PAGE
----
As the political battle over the Obama administration's stimulus plan escalates, Earl Devaney, the veteran inspector general charged with monitoring spending, is moving to establish his independence. Since becoming chair of the Recovery, Accountability and Transparency Board, Devaney has taken down a video of President Barack Obama from recovery.gov, the official Web site set up to track stimulus dollars. He's also mandated that the names of cabinet members not be mentioned—only their departments. "I'm trying to keep myself and the board out of the politics of this thing," he says.
As a result, the White House recently created the dueling whitehouse.gov/recovery, described as a Web site that will "tell the story of the nation's road to recovery." It's complete with a presidential video, photos of Vice President Joe Biden (who oversees the recovery effort), and a "recovery blog" on which administration officials post boosterish stories about "exciting" recovery successes. "As the Vice President says, 'It's going to be a busy summer!'" the site declares. "We'll be revving up the recovery engine getting more dollars out the door."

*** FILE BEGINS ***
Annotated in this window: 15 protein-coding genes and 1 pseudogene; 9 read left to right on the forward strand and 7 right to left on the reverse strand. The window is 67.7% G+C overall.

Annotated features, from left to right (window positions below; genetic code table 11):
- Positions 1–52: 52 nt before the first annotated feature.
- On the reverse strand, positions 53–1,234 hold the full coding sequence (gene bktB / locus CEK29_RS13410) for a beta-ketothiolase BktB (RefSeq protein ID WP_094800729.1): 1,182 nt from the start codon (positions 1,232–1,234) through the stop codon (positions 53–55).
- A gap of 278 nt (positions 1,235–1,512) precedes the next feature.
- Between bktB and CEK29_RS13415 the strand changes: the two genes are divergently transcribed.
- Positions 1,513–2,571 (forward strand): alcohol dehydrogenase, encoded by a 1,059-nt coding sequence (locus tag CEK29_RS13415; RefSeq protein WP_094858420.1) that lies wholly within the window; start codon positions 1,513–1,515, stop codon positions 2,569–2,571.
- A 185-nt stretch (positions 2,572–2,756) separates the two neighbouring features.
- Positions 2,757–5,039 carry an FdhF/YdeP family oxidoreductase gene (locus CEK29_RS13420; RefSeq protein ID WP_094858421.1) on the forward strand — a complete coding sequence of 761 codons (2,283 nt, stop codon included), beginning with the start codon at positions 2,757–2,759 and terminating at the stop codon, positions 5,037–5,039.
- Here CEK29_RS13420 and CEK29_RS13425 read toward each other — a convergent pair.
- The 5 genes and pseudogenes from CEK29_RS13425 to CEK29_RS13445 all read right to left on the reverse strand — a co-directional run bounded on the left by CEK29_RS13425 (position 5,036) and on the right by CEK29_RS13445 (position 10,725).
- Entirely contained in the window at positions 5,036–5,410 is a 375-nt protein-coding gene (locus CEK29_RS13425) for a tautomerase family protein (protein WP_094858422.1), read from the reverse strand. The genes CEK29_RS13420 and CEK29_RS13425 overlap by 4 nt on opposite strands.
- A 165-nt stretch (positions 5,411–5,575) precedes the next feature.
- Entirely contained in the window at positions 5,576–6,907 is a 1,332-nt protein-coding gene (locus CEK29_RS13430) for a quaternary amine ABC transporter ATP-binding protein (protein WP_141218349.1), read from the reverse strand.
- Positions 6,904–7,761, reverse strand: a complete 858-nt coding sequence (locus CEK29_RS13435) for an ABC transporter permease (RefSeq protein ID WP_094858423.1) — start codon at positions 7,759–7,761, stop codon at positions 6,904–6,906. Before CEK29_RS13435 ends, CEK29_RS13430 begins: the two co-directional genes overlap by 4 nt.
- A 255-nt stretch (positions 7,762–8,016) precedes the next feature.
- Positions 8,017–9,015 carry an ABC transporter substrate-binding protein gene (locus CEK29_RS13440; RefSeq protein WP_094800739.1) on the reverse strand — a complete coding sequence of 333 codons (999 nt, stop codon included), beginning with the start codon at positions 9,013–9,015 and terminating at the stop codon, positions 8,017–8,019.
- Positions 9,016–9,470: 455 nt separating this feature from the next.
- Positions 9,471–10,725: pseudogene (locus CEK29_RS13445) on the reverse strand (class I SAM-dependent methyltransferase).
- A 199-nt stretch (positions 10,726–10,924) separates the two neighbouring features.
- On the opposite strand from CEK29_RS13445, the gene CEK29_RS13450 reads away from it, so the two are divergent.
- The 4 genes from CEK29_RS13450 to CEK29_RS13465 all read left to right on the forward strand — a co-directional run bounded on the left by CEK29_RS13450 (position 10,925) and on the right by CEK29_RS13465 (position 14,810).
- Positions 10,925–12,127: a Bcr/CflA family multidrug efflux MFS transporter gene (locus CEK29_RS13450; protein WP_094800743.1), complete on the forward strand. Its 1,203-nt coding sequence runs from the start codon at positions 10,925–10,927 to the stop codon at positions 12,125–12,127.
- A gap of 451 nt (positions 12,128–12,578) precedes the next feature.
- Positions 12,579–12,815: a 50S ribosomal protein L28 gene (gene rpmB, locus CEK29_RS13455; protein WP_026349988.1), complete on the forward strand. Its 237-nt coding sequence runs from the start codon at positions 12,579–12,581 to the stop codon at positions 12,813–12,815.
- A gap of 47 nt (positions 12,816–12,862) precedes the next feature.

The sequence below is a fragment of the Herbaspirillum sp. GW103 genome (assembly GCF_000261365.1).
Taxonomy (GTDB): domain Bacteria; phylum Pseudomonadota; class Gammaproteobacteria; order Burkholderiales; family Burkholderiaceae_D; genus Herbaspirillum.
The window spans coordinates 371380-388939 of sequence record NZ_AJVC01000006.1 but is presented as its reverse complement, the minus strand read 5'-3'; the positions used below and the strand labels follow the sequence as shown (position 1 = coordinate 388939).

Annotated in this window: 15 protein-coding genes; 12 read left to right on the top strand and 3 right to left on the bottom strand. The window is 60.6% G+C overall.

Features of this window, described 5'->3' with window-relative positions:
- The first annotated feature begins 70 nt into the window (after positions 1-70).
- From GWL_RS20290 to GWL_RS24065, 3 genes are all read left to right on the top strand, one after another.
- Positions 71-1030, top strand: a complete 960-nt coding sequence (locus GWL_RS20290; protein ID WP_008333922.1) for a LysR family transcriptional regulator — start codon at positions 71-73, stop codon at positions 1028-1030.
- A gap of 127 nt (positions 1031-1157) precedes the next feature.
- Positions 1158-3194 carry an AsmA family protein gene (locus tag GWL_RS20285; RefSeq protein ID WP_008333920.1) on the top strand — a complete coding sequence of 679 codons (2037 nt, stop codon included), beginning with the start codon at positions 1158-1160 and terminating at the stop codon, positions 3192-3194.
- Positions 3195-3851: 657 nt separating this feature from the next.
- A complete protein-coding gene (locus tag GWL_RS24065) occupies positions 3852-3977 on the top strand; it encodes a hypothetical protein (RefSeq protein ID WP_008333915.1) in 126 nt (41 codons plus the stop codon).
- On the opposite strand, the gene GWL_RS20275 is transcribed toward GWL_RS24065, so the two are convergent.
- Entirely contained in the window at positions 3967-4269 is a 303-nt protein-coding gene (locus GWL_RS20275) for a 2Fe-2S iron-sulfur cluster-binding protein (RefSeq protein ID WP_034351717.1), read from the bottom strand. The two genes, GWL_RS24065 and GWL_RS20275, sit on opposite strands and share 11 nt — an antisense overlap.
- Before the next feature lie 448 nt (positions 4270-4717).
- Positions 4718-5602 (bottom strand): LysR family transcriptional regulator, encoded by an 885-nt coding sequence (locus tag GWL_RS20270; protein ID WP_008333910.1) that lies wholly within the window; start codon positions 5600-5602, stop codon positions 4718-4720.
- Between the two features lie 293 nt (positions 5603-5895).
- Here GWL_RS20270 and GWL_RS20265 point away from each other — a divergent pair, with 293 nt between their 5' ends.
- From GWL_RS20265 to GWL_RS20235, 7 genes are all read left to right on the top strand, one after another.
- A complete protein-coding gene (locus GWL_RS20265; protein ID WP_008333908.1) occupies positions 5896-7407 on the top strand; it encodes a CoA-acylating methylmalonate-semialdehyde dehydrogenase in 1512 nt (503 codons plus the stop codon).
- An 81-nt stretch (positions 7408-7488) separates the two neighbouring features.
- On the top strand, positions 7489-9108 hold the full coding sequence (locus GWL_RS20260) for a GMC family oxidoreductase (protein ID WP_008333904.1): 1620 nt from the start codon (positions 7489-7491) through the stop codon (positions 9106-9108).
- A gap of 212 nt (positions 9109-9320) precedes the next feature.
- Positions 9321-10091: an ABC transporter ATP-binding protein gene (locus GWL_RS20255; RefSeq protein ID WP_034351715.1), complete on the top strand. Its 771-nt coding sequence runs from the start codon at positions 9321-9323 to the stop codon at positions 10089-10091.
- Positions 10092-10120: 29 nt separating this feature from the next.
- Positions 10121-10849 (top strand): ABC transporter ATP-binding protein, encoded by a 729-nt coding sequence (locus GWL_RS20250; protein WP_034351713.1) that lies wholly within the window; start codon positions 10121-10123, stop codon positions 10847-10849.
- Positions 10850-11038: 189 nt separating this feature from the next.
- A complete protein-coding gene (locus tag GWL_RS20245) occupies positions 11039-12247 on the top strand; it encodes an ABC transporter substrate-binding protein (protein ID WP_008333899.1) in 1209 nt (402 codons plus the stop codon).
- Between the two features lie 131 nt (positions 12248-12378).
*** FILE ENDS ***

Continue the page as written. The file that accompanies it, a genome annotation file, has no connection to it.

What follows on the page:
Biden spokesman James Carney insists that there are no extra costs to the White House effort because whitehouse.gov/recovery is really only a page on the general White House Web site. "From a message point of view, we feel we need to tell our story about the good the Recovery Act is doing," he says.
Questions about recovery Web operations intensified last week with the disclosure that a new $18 million contract had been awarded to a private firm, Smartronics, to overhaul recovery.gov. That followed criticism that the site was providing only sketchy data on where awards were going.
Devaney concedes that recovery.gov is "certainly not what the [Stimulus] Act envisioned." But he says the real test will come in October—the deadline for agencies to report stimulus spending—when he expects that users will be able to type in their ZIP codes and see exactly how money is being spent in their neighborhoods, down to the last subcontractor. At that point, he says, "there will be a million citizen IGs" who will help him monitor "if some local mayor has steered a contract to his brother-in-law." But he's not waiting: he recently gave Biden's office a list of stimulus projects with a "high risk" for fraud and has made "30 to 35" referrals about questionable awards to department inspectors general.